Wednesday, October 14, 2020

Flannae Chronology

From: Gary R Welsh <grwst6+@PITT.EDU>


Date: Fri, Aug 21, 1998 12:36 AM

Subject: Re: [GREYTALK] Flannae Chronology

On Thu, 20 Aug 1998, Tai Meta wrote:

> Has anyone worked out a timeline for the Flan more interesting than "so-and-so invaded Flan lands"?

I'm interested in doing so, but I haven't got around to it yet. So far, it is true that much of Flan history is defined by the invasions. My take on it has always been that the Flan led mostly peaceful, uneventful and illiterate lives prior to the invasions. Thus, their history has been recorded primarily by their conquerers, who have not been generous on details. But this doesn't have to be the whole story.

If you haven't read it yet, in the OJ1 timeline Steve ("Tamerlain") Wilson fleshed out some pre-invasion Flan history, involving a subset of the Flan he called the Ur-Flannae. In this, Steve linked Vecna to the Ur-Flannae and the Isles of Woe.

I've also seen speculation (I think from Gary Holian) that Acererak must have been Flan as well, since he ruled a kingdom in the Vast Swamp area that evidently predated the invasions. Perhaps this was another realm of the Ur-Flannae.

What I find most interesting about all of this is that it gives an added dimension to Flan culture and history. It makes the Flan out to be more than just nature-worshipping psuedo-Amerindians. Obviously, the Ur-Flannae produced some powerful sorcerers and nation-states. These eventually fell or were overthrown, and that may help to explain why the Flan may have developed a distaste for civilization and political centralization. If you add in Keith Horsfield's idea that there were no humanoids living in the Flanaess prior to the invasions from the west, then that forms a fairly decent model for how the Flan were able to live such rustic, idyllic, uneventful lives ("It's just us Flan, demihumans and some tasty potatoes -- life is good").

Going with the Amerindian analogy, the Flan could very well be related (racially speaking) to the Olman and the Almeks of the southern regions(the way North American Indians are related to Central and South American Indians). The Olman/Almeks seem to have migrated from Hepmonaland across various islands in the Azure Sea to the Amedio Jungle (see C1). Those people evidently were city builders. The Olman/Almeks religion and culture was very distinct from the Flan of the north, but we might assume that in the very distant past, they were both of a common ancestry (Talk to Erik Mona about the Olman/Almeks gods, as he's done some work in that area, as I recall).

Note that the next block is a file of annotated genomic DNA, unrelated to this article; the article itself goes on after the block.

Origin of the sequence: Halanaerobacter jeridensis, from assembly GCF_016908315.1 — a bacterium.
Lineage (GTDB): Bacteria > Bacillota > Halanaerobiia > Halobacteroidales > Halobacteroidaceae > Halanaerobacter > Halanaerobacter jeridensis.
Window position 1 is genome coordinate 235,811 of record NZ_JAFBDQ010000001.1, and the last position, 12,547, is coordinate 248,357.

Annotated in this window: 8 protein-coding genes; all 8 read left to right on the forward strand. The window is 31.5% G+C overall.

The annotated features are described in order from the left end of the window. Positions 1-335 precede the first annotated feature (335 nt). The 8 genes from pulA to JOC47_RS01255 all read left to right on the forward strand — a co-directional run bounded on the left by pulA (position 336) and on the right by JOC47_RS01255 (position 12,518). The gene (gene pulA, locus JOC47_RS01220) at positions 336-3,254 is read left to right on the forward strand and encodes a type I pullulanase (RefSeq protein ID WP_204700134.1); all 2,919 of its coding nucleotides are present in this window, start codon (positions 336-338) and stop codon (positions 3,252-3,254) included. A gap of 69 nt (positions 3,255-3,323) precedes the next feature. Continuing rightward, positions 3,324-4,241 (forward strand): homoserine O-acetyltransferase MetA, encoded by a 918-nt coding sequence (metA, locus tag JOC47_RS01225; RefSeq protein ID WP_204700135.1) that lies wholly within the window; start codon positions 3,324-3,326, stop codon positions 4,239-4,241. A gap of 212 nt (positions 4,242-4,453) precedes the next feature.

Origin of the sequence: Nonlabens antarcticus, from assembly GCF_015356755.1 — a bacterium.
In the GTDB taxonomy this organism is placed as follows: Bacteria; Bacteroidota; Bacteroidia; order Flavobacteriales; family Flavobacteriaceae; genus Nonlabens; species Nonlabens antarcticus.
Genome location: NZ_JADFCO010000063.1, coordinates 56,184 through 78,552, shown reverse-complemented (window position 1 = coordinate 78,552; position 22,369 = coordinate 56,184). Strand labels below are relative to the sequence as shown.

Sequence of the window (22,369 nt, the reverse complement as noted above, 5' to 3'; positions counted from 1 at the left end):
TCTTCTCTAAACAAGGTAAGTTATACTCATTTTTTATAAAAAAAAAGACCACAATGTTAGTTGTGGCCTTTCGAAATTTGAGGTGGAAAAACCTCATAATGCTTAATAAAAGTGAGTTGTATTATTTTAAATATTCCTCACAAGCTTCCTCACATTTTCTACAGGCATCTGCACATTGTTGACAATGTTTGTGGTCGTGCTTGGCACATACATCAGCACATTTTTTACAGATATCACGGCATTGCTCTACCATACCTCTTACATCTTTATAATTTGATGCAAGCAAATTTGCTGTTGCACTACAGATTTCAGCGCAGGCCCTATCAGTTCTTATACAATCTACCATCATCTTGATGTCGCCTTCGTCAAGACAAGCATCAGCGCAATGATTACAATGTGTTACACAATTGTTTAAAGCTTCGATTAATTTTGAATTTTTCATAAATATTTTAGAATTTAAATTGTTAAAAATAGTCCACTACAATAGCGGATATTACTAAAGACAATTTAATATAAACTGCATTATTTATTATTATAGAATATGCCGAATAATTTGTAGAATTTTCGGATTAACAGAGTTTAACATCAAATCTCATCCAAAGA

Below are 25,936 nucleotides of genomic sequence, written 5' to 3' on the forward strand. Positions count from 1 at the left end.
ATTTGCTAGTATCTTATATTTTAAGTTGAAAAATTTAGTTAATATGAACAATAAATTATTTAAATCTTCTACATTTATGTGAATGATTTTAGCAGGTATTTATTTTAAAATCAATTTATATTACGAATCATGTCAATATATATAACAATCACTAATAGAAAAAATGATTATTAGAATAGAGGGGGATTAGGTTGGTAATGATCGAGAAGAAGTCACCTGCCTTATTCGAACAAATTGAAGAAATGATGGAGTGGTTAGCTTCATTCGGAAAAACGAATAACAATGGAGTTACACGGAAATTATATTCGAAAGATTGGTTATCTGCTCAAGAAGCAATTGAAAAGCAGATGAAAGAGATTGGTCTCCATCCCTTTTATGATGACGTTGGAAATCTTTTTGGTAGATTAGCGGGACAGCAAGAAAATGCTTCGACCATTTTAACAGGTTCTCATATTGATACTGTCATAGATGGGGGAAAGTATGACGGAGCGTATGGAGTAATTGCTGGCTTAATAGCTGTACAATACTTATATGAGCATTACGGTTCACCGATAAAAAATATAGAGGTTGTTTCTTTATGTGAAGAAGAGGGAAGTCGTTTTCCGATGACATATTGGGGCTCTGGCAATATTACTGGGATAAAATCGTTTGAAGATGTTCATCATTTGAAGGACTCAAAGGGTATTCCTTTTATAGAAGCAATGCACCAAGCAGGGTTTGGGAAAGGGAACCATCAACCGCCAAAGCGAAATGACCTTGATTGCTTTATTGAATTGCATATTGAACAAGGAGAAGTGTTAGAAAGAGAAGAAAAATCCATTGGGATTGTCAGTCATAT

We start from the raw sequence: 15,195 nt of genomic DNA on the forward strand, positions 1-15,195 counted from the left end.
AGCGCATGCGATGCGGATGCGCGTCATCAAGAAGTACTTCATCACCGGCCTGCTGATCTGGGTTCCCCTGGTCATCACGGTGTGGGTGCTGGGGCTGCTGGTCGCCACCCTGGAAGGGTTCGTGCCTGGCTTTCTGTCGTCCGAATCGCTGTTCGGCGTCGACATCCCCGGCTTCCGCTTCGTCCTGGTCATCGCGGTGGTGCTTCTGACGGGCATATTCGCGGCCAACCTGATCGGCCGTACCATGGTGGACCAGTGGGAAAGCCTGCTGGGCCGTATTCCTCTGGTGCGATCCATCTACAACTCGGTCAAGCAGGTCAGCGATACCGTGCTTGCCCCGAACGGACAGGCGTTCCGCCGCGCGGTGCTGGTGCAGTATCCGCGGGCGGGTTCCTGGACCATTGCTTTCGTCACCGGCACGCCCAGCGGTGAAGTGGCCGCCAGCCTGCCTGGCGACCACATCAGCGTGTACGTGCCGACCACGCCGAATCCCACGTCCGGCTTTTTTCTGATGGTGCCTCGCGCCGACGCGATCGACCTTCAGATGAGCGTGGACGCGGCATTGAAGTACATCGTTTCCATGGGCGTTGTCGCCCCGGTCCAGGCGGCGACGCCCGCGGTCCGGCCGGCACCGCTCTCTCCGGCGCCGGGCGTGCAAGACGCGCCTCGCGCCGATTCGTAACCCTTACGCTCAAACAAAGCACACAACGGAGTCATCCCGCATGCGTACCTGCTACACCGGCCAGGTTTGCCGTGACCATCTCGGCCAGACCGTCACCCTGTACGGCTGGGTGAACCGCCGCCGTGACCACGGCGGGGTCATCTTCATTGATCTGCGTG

Another thing to speculate on is the Yuan-Ti, who live in the jungles of Hepmonaland (see 11). Have they always been there? Did they exist in greater numbers in the past? What if they were "made" from an offshoot of the Olman/Almeks people, who in a fit of blasphemy turned to demonic, serpentine gods? Or perhaps, simply, the Yuan-Ti snakemen were a prehuman civilization that the Olmans, Almeks, and/or Ur-Flannae came upon, some of whom worshipped these elder things as gods ... or learned demon worship from [Yes, I'm thinking of R.E. Howard and H.P. Lovecraft -- both valid GH influences].

I've also wondered about the human-animal hybrid "slaves" illustrated in the entrance to the Tomb of Horrors (see T1, area 3): pig men, apemen and dog men are depicted there (perhaps the beastmen of GH Adventures are a variation of these things). If these were slaves of Acererak's kingdom, then they may also figure into ancient Flan history. There are also jackal-headed humanoids illustrated in bas-relief (area 4), and "rotted" people depicted in the evil chapel (area 14) -- people that are partly dead? Early necromantic guinea pigs? Who knows.

Y'know, just leafing through the illustrations of the "decor" in the Tomb of Horrors can give you all kinds of ideas about ancient "Acererak Era" Flan history. There are some enigmatic hooded, beaked figures, one of whom is lowering a humanoid into an aquatic monster's mouth (ILLUSTRATION #3). There are snakemen, birdmen, and what appears to be Tiamat (#10) -- that whole illustration strikes me as having a mixture of Babylonian, Egyptian, and Aztec styles. The mummy-lich sort of reinforces the Egyptian atmosphere (#18), as does the mummy preparation room (# 19). The elephant-shaped juggernaut also fits in to a Babylonian or African motif (#23) -- so do the hooded cobra armrests on the throne at #25D. And: do the pillars (in #25) have "mind flayer" heads? (Observe the black eyes and the squiggly lines that could be tentacles hanging beneath). The iron statues and sarcophagus at #30 look vaguely oriental.

One more bone to throw on this pile of minutiae and speculation: technology. I'm thinking about the the City of the Gods. How old is that? Does it predate the Oeridian and Suel invasions? I would think so. If it does, then perhaps it is another component of ancient Flan history. Possibly, in the very distant past, there was a Flan culture that had advanced technology ... and maybe it didn't work out so well [Shades of Jack Vance's DYING EARTH, as well as many other fantasy novels].

Well, Tal, that's not a Flan chronology -- just a pile of ideas you could use to build one. And quite a digression.


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